The issue before the Supreme Court was whether it was only the Charity Commissioners under the Charitable Trust Acts who, according to the respondent was the Corporate Affairs Commission, or the Attorney General, has the locus to institute an action against the charitable trust of Corona School Trust Council. While relying on the findings of the Court of Appeal to the effect that there are no indigenous laws on charitable trust in Nigeria, the Supreme Court held thus:

Under the Charitable Trusts Act, 1853 the said commissioners were empowered to act in the case of any charity to promote its work assigned to it by its trust objects. It was also to ensure that no proceedings shall be entertained or proceeded with in any court unless authorized by the commissioners or taken by themselves or by the Attorney-General. As already said, under the 1853 and 1872 Acts the charity commissioners were vested with certain powers and duties. Similar powers and duties are now vested in the Corporate Affairs Commission under the Companies and Allied Matters Act, 1990 (the CAMA). Section 673(1) of CAMA recognizes the incorporation of trust body for educational and charitable purpose, among others. The question is the law to regulate the way they function. That is to be found in the Charitable Trusts Act, 1853 see Halsbury's Laws of England, 3rd edition, vol. 3, pp. 551 -552. Under that Act, the role of charity commissioners (now to be read as Corporate Affairs Commission in Nigeria) and that of the Attorney-General as regards proceedings on charity matters is spelt out. Apart from proceedings by the Attorney-General and those relating to exempt charity (in England) no charity proceedings may be entertained or proceeded with in any court unless the charity commissioners have by order authorized the taking of proceedings.

The Supreme Court held that the functions of the Charity Commissioners under the Charitable Trust Act have now been transferred to the Corporate Affairs Commission and that the functions of the Attorney General under the Acts have been retained. The judgment of the Supreme Court negates the position taken by the revered Professor of Law, Prof G Kodilinye in 'An Introduction to Equity in Nigeria',27 that there is no framework for charitable law in Nigeria.

While there are provisions in the Companies and Allied Matters Act for the supervisory role of the Corporate Affairs Commission to function in the capacity of the Charity Commissioner in England, the Commission is handicapped to regulate private charities that are not incorporated under the Act. Because there is no provision for mandatory registration of charities under the CAMA, the Act should be amended, or a Charitable Trust Act tailored in line with charities in Nigeria should be enacted.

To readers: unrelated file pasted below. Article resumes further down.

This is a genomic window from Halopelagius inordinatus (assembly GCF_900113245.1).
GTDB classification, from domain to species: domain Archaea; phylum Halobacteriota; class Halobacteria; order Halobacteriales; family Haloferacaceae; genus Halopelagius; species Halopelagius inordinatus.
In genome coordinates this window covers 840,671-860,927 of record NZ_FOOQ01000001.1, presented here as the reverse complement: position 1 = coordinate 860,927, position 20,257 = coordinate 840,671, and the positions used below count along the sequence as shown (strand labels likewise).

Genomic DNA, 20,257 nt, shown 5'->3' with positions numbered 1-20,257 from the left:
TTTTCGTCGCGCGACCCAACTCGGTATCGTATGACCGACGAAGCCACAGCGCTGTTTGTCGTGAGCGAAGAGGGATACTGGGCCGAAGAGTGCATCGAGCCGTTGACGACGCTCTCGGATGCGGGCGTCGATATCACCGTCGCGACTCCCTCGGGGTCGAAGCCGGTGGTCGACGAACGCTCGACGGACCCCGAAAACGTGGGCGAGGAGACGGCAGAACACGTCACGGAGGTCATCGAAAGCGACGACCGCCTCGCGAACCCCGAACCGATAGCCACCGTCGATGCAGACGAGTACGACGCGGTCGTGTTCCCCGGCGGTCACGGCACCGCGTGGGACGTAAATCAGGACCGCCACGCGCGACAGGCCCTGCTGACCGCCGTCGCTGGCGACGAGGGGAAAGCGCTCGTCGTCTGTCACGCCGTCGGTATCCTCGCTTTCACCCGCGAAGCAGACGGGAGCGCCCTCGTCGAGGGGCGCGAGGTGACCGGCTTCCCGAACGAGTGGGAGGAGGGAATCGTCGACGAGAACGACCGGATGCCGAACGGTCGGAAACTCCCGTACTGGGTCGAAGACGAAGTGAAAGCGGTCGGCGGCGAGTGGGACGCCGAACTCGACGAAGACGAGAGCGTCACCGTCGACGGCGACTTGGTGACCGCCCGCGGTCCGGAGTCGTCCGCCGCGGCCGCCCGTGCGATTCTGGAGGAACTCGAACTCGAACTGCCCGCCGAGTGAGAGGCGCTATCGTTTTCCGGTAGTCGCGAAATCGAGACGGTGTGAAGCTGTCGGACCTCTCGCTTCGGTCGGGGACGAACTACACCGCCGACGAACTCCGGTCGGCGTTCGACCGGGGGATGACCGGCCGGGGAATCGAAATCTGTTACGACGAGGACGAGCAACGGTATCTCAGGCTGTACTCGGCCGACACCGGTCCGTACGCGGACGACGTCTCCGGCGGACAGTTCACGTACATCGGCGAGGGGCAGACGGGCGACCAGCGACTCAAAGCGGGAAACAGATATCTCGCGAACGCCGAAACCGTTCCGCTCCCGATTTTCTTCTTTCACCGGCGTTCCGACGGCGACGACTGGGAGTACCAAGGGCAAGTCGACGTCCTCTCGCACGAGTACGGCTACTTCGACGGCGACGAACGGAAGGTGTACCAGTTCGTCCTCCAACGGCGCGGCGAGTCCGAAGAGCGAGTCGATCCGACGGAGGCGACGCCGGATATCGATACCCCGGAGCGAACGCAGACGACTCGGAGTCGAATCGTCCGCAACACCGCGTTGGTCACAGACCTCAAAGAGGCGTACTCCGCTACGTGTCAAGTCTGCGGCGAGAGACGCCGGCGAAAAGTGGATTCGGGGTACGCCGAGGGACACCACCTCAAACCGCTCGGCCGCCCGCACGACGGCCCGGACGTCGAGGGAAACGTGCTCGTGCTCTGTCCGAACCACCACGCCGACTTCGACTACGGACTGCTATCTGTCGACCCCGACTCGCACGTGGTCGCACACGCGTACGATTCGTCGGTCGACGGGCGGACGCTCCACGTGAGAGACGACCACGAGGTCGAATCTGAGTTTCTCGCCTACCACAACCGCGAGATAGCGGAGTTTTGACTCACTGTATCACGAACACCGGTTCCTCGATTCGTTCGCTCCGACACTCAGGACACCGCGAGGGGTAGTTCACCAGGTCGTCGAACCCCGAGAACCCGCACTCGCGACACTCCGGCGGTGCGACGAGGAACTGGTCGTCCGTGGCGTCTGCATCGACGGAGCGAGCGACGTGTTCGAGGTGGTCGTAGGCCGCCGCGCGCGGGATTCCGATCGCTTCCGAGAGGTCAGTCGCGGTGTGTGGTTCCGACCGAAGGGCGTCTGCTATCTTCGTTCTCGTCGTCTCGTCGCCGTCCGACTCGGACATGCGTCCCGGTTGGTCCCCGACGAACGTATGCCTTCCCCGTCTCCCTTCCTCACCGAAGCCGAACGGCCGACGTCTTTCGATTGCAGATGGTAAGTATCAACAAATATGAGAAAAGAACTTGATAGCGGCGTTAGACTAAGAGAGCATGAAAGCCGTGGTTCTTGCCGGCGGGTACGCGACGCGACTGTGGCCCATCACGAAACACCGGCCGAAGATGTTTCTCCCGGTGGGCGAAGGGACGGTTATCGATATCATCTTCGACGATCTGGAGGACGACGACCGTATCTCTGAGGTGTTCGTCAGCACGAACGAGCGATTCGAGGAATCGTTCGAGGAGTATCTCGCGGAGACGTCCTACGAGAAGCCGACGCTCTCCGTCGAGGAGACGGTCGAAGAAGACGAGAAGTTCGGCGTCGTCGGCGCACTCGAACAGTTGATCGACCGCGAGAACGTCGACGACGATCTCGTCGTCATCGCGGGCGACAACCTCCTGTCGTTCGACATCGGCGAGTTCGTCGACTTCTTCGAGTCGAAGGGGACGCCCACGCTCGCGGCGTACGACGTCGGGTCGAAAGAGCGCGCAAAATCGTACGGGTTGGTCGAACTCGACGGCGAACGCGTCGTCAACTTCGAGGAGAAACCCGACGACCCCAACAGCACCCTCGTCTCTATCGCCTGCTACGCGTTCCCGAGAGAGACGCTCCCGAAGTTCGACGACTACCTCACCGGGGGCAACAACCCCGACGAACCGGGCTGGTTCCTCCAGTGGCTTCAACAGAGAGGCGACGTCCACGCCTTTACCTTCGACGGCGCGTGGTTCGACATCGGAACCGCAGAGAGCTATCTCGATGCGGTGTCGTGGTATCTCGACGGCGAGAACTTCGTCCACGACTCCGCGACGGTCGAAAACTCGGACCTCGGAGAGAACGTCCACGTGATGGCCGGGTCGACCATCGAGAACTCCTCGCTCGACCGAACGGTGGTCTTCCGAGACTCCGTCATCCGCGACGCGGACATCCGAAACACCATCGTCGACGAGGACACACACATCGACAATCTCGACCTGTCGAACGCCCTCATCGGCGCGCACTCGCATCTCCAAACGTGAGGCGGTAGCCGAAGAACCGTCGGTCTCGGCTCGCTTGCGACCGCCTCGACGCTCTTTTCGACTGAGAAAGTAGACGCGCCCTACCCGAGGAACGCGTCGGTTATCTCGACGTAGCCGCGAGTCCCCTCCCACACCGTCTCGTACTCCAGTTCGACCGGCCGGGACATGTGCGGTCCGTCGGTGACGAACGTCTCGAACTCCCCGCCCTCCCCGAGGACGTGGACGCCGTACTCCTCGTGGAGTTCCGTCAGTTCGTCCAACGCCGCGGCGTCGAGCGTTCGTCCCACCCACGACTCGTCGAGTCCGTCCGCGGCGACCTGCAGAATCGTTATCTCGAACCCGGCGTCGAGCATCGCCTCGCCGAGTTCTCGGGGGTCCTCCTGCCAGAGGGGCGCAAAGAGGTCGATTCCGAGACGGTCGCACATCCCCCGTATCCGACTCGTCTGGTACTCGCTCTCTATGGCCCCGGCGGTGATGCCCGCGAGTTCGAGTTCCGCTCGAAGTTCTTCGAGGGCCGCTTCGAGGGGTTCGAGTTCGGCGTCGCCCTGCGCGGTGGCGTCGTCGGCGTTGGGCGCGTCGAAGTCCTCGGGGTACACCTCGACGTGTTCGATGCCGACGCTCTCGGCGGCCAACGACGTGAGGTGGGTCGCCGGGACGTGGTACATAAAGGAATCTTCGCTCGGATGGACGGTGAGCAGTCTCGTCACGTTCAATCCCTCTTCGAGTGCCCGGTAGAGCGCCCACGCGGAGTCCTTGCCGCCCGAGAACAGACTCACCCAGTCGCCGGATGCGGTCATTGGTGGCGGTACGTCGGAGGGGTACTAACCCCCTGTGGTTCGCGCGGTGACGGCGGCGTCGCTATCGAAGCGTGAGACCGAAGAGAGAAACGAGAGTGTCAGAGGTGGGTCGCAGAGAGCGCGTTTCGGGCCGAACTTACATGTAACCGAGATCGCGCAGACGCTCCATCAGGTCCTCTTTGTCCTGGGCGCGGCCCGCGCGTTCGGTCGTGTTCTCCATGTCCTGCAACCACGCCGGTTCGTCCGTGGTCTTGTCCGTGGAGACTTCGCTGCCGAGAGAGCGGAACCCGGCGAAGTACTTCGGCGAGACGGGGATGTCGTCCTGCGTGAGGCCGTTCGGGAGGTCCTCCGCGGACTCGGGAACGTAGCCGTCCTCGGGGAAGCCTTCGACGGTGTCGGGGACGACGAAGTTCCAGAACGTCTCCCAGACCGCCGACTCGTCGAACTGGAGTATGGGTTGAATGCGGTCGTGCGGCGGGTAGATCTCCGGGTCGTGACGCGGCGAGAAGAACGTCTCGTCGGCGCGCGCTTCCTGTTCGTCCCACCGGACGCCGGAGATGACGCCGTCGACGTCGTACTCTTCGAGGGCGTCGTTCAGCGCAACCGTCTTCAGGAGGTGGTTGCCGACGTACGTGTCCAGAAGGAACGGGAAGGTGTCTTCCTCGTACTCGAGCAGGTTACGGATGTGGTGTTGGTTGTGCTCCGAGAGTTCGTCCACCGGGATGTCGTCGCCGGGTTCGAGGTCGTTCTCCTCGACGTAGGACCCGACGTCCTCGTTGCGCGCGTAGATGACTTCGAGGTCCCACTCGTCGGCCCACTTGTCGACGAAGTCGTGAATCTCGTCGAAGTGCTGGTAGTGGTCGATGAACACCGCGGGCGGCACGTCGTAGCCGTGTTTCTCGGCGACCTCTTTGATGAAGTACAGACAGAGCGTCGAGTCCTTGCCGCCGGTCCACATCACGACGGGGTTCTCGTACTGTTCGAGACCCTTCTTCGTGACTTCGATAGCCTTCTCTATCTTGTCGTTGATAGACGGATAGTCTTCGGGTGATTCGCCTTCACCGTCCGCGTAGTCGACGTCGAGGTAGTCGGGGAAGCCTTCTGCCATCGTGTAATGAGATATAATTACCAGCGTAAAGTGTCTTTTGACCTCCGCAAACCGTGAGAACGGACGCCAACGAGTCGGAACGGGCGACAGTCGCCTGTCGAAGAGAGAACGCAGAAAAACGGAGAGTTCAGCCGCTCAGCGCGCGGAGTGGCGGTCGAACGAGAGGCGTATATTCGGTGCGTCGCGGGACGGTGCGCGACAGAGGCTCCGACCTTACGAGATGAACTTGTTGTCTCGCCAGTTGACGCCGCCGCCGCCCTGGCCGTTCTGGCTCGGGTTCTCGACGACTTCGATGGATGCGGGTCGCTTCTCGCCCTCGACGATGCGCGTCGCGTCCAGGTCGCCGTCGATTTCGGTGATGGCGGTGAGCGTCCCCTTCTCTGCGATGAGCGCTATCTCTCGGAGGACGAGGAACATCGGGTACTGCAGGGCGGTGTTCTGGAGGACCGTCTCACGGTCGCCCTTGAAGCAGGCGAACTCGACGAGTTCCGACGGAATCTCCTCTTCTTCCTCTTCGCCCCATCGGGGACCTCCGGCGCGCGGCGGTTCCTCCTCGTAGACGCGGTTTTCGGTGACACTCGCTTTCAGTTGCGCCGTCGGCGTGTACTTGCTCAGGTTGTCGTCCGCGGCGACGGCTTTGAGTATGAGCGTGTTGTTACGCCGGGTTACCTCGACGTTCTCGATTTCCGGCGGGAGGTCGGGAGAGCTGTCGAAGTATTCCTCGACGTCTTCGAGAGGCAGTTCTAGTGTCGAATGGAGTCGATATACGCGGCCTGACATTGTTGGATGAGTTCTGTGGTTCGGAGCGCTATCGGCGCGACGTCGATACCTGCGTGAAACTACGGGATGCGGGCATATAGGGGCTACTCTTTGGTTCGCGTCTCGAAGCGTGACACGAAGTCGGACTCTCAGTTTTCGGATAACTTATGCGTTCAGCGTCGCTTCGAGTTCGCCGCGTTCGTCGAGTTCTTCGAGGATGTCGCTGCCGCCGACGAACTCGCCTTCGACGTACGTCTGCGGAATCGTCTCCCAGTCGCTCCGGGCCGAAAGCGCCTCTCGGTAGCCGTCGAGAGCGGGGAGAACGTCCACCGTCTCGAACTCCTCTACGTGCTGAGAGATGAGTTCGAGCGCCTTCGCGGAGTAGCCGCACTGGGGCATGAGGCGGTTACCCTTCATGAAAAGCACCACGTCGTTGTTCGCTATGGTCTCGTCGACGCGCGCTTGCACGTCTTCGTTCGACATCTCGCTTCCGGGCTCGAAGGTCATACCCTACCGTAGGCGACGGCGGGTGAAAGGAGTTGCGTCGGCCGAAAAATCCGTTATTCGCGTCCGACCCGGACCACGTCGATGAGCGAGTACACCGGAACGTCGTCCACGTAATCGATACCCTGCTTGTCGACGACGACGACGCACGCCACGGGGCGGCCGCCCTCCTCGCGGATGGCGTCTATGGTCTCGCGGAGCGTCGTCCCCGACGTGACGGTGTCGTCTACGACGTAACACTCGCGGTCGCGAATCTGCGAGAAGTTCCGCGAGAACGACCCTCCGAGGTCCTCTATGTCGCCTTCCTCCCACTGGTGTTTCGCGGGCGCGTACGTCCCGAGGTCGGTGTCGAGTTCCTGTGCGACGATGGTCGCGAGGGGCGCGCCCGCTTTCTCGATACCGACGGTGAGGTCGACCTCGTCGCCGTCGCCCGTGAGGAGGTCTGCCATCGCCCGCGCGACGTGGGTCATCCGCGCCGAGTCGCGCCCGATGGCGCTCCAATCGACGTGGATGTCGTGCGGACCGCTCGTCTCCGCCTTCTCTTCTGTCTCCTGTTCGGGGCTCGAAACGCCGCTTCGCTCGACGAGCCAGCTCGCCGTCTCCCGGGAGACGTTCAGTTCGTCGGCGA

Outlook and conclusions

The journey through the disruptions brought about by the covid-19 pandemic is not likely to end in the near future. These writers have identified the need to review administration of estate laws to reflect the succession of digital assets and protect the beneficiaries of the income generated therefrom. It has also been suggested that the Companies and Allied Matters Act should be amended to give the Corporate Affairs Commission all the powers of the Charity Commissioners under the Charitable Trust Acts of England. Empowering the Corporate Affairs Commission to function like the Charity Commissioners will ensure that all charities are incorporated, regulated and most importantly, accountable to the Commission. The accountability of the trustees of charitable foundations to the Commission will boost the confidence of donors to continue to fund relief from present and future crises.


1 Akhigbe Oserogho, Osasere Osazuwa and Hokaha Bassey are senior associates while Temidayo Adewoye and Damilola Oyelade are associates of Perchstone and Graeys LP.

2 The Nigerian National Centre for Disease Control reported the outbreak of the virus in Nigeria. According to the Minister of Health, the first case was an 'Italian citizen who works in Nigeria and returned from Milan, Italy to Lagos, Nigeria on the 25th of February 2020. He was confirmed by the Virology Laboratory of the Lagos University Teaching Hospital, part of the Laboratory Network of the Nigeria Centre for Disease Control. The patient is clinically stable, with no serious symptoms, and is being managed at the Infectious Disease Hospital in Yaba, Lagos'. See NCDC (2020): 'First Case Of Corona Virus Disease Confirmed In Nigeria' available at Accessed on 5 July 2020.

3 On 5 July 2020 the National Centre for Disease control recorded that 645 people had lost their lives as at that date. It is, however, widely believed that many more people have died from the virus but have not been captured in the NCDC's report. This is partly caused by the failure to release persons with covid-19 to government-administered medical facilities in isolation centres.